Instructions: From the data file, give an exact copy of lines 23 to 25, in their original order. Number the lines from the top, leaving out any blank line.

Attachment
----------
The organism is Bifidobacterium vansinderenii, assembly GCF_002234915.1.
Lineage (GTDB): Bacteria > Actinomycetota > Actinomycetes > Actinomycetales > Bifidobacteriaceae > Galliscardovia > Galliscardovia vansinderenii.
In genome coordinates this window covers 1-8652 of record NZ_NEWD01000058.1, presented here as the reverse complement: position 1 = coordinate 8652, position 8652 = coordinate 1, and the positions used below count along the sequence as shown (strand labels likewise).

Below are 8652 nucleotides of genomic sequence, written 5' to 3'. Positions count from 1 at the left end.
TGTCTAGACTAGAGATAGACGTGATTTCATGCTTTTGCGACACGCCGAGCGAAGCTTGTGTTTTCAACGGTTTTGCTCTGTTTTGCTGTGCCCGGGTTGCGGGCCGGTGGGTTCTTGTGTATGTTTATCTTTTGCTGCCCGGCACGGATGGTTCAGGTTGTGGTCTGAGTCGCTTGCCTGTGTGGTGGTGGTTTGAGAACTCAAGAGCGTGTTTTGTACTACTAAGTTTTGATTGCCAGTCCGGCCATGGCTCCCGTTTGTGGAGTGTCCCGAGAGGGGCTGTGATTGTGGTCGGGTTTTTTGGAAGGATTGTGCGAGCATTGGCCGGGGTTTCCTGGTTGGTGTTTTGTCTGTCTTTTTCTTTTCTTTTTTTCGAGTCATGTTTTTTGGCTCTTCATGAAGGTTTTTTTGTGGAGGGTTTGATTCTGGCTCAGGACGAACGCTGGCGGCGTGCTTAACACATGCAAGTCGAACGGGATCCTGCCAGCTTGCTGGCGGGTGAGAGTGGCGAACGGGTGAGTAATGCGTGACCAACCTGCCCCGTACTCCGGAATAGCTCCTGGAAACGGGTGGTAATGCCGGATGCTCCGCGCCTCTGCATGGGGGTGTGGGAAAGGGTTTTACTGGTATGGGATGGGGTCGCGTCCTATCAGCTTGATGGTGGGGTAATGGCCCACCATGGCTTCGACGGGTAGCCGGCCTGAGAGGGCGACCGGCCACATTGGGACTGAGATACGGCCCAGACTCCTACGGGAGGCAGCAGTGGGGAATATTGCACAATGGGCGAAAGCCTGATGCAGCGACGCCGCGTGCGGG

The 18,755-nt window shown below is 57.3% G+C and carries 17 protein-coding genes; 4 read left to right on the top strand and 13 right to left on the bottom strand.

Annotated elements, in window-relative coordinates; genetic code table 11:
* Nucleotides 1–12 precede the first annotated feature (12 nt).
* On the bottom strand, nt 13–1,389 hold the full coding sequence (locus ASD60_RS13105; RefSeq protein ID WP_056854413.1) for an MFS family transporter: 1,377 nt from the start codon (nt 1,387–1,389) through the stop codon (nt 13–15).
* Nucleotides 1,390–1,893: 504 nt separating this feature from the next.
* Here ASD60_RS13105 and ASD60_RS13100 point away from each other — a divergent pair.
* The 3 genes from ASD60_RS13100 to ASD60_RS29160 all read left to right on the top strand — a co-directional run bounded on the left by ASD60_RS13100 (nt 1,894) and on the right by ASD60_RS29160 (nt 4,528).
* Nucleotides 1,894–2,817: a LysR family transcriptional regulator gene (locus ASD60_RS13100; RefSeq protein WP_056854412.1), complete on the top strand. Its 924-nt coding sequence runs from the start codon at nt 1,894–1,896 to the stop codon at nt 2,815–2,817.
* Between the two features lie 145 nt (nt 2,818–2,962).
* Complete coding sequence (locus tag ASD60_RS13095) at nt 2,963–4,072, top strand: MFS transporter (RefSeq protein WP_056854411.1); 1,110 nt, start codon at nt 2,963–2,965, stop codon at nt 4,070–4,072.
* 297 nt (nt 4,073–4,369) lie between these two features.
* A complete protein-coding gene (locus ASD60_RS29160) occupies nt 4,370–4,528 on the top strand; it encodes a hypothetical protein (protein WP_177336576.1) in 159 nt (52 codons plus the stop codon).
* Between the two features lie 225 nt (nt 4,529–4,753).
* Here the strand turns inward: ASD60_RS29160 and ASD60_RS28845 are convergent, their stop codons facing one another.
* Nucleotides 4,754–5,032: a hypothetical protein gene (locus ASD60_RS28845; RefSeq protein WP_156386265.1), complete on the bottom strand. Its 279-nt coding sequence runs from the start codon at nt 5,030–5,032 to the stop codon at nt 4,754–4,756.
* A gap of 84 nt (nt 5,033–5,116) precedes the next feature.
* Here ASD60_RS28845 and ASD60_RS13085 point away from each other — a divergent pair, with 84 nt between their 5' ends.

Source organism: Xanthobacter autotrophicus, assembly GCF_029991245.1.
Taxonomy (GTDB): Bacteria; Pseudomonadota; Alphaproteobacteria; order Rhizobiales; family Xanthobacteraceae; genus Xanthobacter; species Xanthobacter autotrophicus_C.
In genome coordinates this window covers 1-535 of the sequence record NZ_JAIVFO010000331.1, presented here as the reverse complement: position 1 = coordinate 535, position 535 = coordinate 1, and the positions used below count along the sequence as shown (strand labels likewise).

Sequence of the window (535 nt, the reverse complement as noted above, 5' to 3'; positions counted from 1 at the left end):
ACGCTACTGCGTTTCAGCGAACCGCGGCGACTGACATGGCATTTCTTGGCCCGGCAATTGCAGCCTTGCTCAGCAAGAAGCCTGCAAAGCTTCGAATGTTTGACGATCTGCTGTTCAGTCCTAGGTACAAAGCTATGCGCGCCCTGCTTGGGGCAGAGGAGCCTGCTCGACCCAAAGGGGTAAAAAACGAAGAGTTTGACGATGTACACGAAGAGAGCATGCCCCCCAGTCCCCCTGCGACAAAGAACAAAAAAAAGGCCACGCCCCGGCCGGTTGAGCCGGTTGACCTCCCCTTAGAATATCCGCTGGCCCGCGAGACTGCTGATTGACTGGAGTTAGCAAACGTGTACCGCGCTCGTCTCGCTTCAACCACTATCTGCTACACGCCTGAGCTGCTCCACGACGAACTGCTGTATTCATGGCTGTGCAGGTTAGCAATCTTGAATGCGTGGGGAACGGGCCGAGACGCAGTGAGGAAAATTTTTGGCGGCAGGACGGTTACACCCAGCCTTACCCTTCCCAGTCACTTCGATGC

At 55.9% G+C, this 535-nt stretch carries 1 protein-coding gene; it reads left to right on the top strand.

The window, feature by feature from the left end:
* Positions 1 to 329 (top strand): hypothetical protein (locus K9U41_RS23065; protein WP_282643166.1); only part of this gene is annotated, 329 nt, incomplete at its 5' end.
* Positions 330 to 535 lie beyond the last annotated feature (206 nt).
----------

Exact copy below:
Source organism: Xanthobacter autotrophicus, assembly GCF_029991245.1.
Taxonomy (GTDB): Bacteria; Pseudomonadota; Alphaproteobacteria; order Rhizobiales; family Xanthobacteraceae; genus Xanthobacter; species Xanthobacter autotrophicus_C.
In genome coordinates this window covers 1-535 of the sequence record NZ_JAIVFO010000331.1, presented here as the reverse complement: position 1 = coordinate 535, position 535 = coordinate 1, and the positions used below count along the sequence as shown (strand labels likewise).